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An Enquiry Concerning Human Understanding

David Hume

Section X

Section VIII, Part 2 and Section IX

Section XI


In this section, entitled "Of Miracles," Hume argues that we have no compelling reason even to believe in miracles, and certainly not to consider them foundational to religion. Our knowledge of miracles derives exclusively from the testimony of others who claim to have seen miracles. Since we receive this testimony secondhand from the experience of others, we should treat it as less reliable than our own experience.

Belief, Hume asserts, should be proportioned to evidence. In those cases where all evidence points to one particular conclusion, we can be almost certain that that conclusion is correct. However, when there is evidence both for and against a certain conclusion, we can regard that conclusion only with a certain degree of probability, to the extent to which the evidence for it outweighs the evidence against it.

In the case of miracles, our evidence in favor of their existence comes from the testimony of witnesses, and our evidence against them comes from their contrariety to the laws of nature. Both our faith in the testimony of others and our knowledge of the laws of nature are founded in experience. Human testimony tends to accord itself with reality, and the laws of nature tend to be constant. Since a miracle, by definition, is a violation of the laws of nature, it can only be credible to the extent to which the testimony in its favor is more forceful than the laws of nature that contradict it.

Hume provides four reasons to think that there has never been sufficient evidence in favor of a miracle to render it probable. First, no miracle is supported by testimony of a sufficient number of trustworthy people to rule out the possibility of falsehood. Second, while we should normally believe that which most closely accords itself with past experience, the sensations of surprise and wonder often lead us to unreasonable beliefs. There are countless instances of tall tales of all sorts that stem not from reasonable inquiry but from a love of wonder. Third, Hume remarks that most reports of miraculous events occur amongst barbarous or ignorant people, who may not be sophisticated enough to disbelieve fabricated testimony. Fourth, since every religion claims the veracity of its own miracles as against the miracles of every other religion, the evidence of all other religions opposes the evidence in favor of a miracle in any one particular religion. For instance, what a Muslim might consider a miracle would be considered a heresy by anyone of different faith.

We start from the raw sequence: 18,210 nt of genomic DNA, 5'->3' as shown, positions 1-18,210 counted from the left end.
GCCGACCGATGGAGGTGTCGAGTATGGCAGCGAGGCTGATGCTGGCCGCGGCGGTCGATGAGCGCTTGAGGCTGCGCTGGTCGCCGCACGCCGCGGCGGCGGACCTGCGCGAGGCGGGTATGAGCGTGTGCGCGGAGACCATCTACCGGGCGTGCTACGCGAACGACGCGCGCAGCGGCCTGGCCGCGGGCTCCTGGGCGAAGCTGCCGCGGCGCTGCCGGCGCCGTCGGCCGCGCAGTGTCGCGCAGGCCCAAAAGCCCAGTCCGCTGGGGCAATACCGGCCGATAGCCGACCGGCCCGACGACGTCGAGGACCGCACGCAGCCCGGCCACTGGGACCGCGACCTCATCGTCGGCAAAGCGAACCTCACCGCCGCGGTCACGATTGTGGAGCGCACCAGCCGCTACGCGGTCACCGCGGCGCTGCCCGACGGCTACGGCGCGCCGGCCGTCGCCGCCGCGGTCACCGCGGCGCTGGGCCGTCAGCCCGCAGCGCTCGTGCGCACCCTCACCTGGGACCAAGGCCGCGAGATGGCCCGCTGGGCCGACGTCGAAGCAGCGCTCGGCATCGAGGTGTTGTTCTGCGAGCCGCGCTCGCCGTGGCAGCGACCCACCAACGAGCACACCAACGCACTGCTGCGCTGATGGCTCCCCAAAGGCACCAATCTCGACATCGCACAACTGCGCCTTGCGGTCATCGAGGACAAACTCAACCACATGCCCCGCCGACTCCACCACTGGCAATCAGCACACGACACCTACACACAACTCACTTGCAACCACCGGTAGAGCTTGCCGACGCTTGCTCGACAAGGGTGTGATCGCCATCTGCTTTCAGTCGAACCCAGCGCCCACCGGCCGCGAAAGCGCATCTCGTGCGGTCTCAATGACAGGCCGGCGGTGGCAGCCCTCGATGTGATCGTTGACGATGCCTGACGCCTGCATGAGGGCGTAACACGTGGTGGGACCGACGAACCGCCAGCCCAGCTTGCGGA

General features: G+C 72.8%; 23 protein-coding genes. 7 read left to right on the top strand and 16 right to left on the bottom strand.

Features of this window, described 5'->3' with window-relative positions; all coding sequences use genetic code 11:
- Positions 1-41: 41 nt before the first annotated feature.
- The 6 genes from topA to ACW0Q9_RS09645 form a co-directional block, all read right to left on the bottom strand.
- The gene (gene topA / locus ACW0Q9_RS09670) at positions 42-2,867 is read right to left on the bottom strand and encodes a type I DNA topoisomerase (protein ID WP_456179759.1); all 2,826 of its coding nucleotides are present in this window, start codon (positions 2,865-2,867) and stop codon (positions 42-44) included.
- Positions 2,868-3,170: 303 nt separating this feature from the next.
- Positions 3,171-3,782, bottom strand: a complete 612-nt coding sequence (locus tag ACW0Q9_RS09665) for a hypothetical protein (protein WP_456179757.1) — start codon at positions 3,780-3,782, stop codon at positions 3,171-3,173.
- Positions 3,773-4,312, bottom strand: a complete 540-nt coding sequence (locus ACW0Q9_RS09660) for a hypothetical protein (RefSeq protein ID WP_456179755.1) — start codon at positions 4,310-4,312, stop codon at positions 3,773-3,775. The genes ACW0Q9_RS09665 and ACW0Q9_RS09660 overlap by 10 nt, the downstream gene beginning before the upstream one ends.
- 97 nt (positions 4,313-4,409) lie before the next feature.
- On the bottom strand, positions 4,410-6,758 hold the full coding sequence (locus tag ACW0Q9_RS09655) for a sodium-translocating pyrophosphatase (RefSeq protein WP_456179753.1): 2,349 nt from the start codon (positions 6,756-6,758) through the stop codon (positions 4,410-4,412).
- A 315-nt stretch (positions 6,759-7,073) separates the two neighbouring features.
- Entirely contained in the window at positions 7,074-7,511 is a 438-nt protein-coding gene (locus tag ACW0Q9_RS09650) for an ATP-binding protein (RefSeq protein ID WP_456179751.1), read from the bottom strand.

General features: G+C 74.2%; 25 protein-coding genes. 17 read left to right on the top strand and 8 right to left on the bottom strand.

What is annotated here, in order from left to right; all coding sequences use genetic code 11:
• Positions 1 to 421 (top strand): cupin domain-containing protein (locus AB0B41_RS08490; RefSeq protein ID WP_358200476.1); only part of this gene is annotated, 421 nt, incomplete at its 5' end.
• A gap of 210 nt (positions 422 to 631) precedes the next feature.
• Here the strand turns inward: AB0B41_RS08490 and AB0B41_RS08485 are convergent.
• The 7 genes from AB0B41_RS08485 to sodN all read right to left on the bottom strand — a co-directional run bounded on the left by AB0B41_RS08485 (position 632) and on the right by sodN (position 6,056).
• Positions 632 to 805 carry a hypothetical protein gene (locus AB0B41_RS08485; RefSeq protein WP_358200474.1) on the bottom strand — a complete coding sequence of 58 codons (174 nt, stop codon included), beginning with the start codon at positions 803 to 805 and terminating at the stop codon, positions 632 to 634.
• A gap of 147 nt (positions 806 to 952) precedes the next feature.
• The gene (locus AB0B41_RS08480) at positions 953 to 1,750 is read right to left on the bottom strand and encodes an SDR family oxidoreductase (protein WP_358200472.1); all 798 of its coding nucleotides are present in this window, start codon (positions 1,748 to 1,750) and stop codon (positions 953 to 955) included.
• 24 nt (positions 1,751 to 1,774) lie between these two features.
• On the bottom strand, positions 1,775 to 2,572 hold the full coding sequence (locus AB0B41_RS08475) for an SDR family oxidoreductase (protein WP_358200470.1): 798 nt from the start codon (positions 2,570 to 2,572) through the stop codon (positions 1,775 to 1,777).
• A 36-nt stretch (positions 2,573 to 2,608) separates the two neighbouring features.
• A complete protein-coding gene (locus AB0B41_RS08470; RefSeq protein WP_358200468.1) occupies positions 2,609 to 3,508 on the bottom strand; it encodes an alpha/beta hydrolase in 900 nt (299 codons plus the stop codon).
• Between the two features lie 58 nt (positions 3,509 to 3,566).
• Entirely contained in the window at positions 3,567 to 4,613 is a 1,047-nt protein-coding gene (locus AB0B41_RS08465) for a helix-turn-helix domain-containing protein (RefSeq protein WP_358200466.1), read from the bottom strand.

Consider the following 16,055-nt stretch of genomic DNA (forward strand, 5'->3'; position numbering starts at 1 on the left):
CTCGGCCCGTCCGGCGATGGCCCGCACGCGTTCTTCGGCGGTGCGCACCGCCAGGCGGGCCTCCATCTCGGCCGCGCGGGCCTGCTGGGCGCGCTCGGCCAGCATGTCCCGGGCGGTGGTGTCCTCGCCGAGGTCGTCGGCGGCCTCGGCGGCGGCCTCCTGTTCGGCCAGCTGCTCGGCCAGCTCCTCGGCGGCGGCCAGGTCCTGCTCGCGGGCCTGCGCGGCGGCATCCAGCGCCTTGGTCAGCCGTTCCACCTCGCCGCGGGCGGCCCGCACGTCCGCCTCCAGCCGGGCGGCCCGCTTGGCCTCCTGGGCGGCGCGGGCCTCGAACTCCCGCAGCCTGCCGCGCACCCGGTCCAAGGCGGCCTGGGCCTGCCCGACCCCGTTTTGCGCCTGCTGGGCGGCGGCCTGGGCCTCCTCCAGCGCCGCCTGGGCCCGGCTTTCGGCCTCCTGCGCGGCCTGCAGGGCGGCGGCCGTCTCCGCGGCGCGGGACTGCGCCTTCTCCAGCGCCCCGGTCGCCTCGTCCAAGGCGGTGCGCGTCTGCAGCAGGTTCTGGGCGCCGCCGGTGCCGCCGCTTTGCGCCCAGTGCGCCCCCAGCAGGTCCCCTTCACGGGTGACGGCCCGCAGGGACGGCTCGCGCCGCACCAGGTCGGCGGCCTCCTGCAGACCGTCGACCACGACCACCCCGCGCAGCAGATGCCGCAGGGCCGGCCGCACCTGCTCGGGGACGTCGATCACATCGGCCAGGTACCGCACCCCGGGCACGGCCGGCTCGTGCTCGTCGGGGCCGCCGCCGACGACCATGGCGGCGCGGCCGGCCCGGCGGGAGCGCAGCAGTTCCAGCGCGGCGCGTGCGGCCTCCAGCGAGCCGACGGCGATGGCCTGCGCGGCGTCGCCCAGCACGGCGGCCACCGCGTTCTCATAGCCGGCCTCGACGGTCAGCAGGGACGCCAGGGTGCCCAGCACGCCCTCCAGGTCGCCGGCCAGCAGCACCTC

Hume asserts that no testimony can ever count as a probability, let alone a proof, of the existence of miracles. All testimony in favor of miracles is based in experience, and this same experience opposes this testimony with contrary testimony and with the laws of nature. While God may be all-powerful and could contradict the laws of nature, we cannot ascribe any attributes or actions to him except for those that experience teaches us.

Hume concludes that religion is based in faith, not in reason. There is no rational ground for trusting in miracles, and he suggests that all the miracles found in the Bible are more likely the fabrications of their authors than a true revelation of the facts. The same can be said for prophecy as can be said for miracles. Religion is based in faith because it requires a kind of miracle--a willing subversion of our own natural reason--in order to assent to it.


Hume's attack on miracles comes again from approaching the subject from a naturalist, and not a metaphysical, viewpoint. Rather than inquire into the nature of miracles themselves, Hume asks how our belief in miracles might have arisen. He maintains that the only evidence we have of their existence comes from the testimony of others and that the testimony of others is just a kind of experience. Thus, our belief in miracles is grounded in experience just as much as our belief in the laws of nature or whatever else. Hume is not interested in questioning the possibility of miracles actually arising so much as he is interested in questioning the grounds according to which we justify them.

Miracles are a direct contradiction of the laws of nature, which we also infer from experience. Thus, experience provides us both with evidence for and evidence against miracles, and there is nothing beyond experience that can inform our judgment. We must then determine which judgment experience renders more likely. Hume suggests that experience has taught us to hold the laws of nature as most certain and indubitable. On the other hand, we often find human testimony to be mistaken, especially when dealing with supernatural matters. Since the laws of nature are far more probable than the testimony of witnesses, Hume suggests that we are never rationally justified in believing in miracles.

From these arguments, it is not hard to see why Hume was accused of atheism. We should note, however, that he by no means denies the validity of a great deal of religion. His attitude toward religion might properly be understood as consistent with his attitude toward metaphysics in general. Rather than deny its truth, Hume simply asserts that it deals with matters that are beyond the capacity of human reason. Miracles may exist, but we are rationally unjustified in believing in them. Based simply on reason and experience, we would have to judge that miracles do not exist. Hume accepts faith as an acceptable ground for religious belief, but insists that religion should confine itself to matters of faith and not pervert reason by trying to prove the unprovable.

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